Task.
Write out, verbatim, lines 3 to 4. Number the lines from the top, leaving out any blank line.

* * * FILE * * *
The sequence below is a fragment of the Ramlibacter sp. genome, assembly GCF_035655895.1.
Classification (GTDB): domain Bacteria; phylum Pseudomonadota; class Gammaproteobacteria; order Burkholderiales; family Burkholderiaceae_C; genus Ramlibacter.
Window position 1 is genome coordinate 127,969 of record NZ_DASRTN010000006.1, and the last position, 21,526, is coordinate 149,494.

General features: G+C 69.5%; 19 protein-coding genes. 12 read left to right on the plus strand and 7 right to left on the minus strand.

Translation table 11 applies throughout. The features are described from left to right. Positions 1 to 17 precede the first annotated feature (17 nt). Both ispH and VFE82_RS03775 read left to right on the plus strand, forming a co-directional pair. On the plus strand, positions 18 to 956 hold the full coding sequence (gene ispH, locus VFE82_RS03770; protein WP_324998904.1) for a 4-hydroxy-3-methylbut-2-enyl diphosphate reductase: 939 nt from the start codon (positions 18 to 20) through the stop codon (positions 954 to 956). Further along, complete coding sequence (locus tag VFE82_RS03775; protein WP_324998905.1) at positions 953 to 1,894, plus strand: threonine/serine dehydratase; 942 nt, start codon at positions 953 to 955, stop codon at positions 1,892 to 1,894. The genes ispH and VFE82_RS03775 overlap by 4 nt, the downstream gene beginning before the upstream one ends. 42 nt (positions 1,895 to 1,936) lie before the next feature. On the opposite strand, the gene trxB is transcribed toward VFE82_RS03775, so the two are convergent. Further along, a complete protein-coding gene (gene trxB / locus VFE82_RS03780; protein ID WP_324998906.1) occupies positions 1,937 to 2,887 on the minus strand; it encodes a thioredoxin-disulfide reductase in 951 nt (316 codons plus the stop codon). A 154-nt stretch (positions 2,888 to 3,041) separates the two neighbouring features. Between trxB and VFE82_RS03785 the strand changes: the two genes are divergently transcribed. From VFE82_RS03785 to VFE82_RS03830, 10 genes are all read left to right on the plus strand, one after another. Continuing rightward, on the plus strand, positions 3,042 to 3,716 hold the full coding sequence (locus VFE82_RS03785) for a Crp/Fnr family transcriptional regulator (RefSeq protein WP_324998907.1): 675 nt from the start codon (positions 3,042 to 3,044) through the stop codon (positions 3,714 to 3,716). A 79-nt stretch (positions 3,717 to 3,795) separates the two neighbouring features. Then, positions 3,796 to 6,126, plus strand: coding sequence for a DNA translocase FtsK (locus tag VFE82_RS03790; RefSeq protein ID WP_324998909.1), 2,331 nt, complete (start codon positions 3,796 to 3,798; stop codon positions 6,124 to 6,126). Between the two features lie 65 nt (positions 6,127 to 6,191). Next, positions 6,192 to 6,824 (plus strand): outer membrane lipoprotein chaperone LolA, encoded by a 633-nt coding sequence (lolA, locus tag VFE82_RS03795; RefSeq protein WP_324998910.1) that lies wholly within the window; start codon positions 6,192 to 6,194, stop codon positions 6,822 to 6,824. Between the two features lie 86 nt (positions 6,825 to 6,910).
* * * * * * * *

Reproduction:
Window position 1 is genome coordinate 127,969 of record NZ_DASRTN010000006.1, and the last position, 21,526, is coordinate 149,494.

General features: G+C 69.5%; 19 protein-coding genes. 12 read left to right on the plus strand and 7 right to left on the minus strand.